Porta al Prato is one of the most ancient gates of the city and its construction dates back to 1284. It contains a fresco depicting the “Virgin Mary with the Holy Child and the Saints” attributed to Michele di Ridolfo and it is set on the Fratelli Rossetti Street and the Belfiore Street.
In 1529, Benvenuto Cellini was charged to fortify the gate because an attack by Pope Clement VII from the Medicis family was feared, since he wanted to bring his family back into the city with the help of the imperial army. Consequently, the “Nove della Milizia” committee was created by the Popular Government with the aim to finish the fortification works that had been interrupted in 1526 when the Medicis were driven out of Florence.
The famous artist Michelangelo Buonarroti was a member of that committee, although it is known that some of his projects were so complicated and innovative that only part of them was carried out.
Getting to the centre it is possible to visit the Ognissanti church. Its convent was founded by the Umiliati monastic order in 1251 and it underwent a radical restoration after the tragic alluvion in 1966.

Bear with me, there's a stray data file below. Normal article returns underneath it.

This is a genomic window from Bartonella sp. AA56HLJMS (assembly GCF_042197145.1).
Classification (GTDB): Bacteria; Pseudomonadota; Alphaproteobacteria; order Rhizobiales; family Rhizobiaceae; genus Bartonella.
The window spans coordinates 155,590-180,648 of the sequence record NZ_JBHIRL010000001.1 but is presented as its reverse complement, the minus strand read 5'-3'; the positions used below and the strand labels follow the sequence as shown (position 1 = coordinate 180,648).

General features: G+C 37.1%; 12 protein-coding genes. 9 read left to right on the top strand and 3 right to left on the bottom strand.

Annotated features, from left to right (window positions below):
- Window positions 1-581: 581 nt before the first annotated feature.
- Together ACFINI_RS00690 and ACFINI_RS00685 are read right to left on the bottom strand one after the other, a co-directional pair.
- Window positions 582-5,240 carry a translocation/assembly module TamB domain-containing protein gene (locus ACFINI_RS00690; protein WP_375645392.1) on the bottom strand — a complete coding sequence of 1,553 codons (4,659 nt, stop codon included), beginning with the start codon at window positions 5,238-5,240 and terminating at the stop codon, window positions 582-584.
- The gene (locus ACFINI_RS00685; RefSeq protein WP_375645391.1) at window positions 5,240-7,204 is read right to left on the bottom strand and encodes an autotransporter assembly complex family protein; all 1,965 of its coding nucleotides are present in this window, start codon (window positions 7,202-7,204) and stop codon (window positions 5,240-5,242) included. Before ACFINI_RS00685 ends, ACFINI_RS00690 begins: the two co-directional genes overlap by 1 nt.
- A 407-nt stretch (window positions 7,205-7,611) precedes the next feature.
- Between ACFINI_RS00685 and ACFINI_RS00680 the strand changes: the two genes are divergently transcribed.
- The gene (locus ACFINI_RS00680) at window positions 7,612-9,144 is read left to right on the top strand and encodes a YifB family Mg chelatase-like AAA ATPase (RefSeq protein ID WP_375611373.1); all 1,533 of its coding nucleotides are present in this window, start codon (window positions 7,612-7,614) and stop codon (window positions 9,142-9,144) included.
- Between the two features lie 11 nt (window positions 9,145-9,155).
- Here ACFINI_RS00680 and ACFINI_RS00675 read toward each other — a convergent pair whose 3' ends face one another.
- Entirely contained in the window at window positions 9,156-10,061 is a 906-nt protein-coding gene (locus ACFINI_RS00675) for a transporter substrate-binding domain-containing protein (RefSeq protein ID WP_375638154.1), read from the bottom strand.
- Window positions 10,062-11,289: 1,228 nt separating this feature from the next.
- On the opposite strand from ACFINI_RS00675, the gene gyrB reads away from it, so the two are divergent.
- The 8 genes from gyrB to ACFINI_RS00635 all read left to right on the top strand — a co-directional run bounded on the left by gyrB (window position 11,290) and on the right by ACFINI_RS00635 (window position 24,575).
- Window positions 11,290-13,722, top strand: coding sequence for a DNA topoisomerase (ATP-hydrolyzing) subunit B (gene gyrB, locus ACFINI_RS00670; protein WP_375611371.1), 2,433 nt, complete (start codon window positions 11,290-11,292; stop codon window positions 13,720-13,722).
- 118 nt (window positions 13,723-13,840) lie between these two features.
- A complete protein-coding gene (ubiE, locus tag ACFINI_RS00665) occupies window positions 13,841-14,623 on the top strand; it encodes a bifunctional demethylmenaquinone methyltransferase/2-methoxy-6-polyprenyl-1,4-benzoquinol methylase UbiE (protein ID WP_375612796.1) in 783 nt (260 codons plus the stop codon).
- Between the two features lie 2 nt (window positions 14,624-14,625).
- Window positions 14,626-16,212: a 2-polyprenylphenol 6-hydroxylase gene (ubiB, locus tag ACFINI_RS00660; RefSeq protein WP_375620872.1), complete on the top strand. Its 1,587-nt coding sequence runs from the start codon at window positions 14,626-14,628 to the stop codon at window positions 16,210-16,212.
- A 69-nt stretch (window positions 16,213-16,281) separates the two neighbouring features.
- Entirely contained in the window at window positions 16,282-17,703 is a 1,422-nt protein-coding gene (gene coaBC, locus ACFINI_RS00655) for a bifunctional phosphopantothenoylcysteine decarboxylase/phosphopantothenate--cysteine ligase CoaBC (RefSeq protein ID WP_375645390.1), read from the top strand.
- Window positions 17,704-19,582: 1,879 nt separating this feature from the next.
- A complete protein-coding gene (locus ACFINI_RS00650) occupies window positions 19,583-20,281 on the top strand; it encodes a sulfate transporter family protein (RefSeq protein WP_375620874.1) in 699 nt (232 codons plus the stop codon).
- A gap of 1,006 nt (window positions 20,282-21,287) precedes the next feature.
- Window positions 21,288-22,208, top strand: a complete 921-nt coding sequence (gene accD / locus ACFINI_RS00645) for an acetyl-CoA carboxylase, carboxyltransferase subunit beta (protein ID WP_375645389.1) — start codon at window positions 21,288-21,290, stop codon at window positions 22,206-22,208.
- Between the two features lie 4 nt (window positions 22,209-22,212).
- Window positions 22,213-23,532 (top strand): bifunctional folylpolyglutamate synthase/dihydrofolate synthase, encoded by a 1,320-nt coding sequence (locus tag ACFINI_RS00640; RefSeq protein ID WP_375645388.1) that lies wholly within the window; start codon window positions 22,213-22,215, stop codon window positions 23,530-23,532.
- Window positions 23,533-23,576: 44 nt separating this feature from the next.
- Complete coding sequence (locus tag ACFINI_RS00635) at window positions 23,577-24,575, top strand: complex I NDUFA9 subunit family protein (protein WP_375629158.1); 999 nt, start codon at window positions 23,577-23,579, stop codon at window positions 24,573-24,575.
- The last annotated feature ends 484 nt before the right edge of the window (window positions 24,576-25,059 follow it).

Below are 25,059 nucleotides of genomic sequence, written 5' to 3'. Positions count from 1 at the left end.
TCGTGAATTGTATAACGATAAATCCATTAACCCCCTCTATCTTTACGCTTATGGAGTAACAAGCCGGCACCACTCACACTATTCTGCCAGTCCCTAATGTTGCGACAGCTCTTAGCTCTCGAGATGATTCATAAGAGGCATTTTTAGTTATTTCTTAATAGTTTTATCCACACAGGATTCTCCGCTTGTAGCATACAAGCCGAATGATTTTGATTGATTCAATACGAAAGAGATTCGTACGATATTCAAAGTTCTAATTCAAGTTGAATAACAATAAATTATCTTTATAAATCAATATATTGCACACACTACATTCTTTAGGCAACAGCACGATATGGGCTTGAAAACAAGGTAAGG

The Ognissanti church was raised at the centre of the ancient wool workers’ village and it is one of the most ancient Florentine churches with a baroque façade. Inside the ancient refectory of the convent, the Botticelli’ s and Domenico Ghirlandaio’ s frescoes can be admired.
At a little distance from Porta al Prato there is also Palazzo Corsini. It was built by the architect Bernardo Buontalenti in 1527 and it was later amplified and decorated with Baroque elements in 1624.
In 1860 two small woods of forest trees were planted at its sides and the avenue was decorated with Roman statues. A barrier of greenery rises to protect this building by surrounding its perimeter. Every year the review “Artigianato e Palazzo” take place inside the three lemon plantations that flank the avenue, during which smiths, engravers and decorators expose their works.